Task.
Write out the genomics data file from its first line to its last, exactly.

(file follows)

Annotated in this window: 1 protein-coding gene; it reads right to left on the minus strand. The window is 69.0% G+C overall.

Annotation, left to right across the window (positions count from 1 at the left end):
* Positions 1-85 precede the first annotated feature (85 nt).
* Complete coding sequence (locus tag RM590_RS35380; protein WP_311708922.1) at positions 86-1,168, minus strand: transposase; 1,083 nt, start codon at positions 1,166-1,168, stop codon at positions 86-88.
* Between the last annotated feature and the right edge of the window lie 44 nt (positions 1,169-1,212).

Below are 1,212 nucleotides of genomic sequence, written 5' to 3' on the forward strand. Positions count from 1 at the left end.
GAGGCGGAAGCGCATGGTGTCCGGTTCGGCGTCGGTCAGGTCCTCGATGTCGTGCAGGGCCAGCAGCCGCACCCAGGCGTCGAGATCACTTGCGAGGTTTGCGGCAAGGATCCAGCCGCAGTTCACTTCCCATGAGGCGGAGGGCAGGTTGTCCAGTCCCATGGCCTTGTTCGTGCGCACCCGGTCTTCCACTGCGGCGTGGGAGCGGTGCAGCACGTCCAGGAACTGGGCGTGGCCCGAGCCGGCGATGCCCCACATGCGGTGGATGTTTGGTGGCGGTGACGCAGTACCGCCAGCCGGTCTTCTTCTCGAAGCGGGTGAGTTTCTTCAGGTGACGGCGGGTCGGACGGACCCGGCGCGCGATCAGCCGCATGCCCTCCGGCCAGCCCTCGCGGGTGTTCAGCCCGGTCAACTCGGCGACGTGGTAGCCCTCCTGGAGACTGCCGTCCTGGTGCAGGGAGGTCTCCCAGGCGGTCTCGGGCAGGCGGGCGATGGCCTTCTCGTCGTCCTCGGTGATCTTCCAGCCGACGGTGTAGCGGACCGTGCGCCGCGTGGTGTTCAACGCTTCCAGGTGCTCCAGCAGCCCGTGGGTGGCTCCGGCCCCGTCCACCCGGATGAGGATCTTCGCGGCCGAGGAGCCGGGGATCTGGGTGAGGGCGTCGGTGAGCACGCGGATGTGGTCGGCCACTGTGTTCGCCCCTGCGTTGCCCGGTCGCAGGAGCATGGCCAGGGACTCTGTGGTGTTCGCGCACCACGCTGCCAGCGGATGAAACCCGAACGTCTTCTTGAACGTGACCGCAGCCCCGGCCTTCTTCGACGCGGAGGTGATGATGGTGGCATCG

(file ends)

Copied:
Annotated in this window: 1 protein-coding gene; it reads right to left on the minus strand. The window is 69.0% G+C overall.

Annotation, left to right across the window (positions count from 1 at the left end):
* Positions 1-85 precede the first annotated feature (85 nt).
* Complete coding sequence (locus tag RM590_RS35380; protein WP_311708922.1) at positions 86-1,168, minus strand: transposase; 1,083 nt, start codon at positions 1,166-1,168, stop codon at positions 86-88.
* Between the last annotated feature and the right edge of the window lie 44 nt (positions 1,169-1,212).

Below are 1,212 nucleotides of genomic sequence, written 5' to 3' on the forward strand. Positions count from 1 at the left end.
GAGGCGGAAGCGCATGGTGTCCGGTTCGGCGTCGGTCAGGTCCTCGATGTCGTGCAGGGCCAGCAGCCGCACCCAGGCGTCGAGATCACTTGCGAGGTTTGCGGCAAGGATCCAGCCGCAGTTCACTTCCCATGAGGCGGAGGGCAGGTTGTCCAGTCCCATGGCCTTGTTCGTGCGCACCCGGTCTTCCACTGCGGCGTGGGAGCGGTGCAGCACGTCCAGGAACTGGGCGTGGCCCGAGCCGGCGATGCCCCACATGCGGTGGATGTTTGGTGGCGGTGACGCAGTACCGCCAGCCGGTCTTCTTCTCGAAGCGGGTGAGTTTCTTCAGGTGACGGCGGGTCGGACGGACCCGGCGCGCGATCAGCCGCATGCCCTCCGGCCAGCCCTCGCGGGTGTTCAGCCCGGTCAACTCGGCGACGTGGTAGCCCTCCTGGAGACTGCCGTCCTGGTGCAGGGAGGTCTCCCAGGCGGTCTCGGGCAGGCGGGCGATGGCCTTCTCGTCGTCCTCGGTGATCTTCCAGCCGACGGTGTAGCGGACCGTGCGCCGCGTGGTGTTCAACGCTTCCAGGTGCTCCAGCAGCCCGTGGGTGGCTCCGGCCCCGTCCACCCGGATGAGGATCTTCGCGGCCGAGGAGCCGGGGATCTGGGTGAGGGCGTCGGTGAGCACGCGGATGTGGTCGGCCACTGTGTTCGCCCCTGCGTTGCCCGGTCGCAGGAGCATGGCCAGGGACTCTGTGGTGTTCGCGCACCACGCTGCCAGCGGATGAAACCCGAACGTCTTCTTGAACGTGACCGCAGCCCCGGCCTTCTTCGACGCGGAGGTGATGATGGTGGCATCG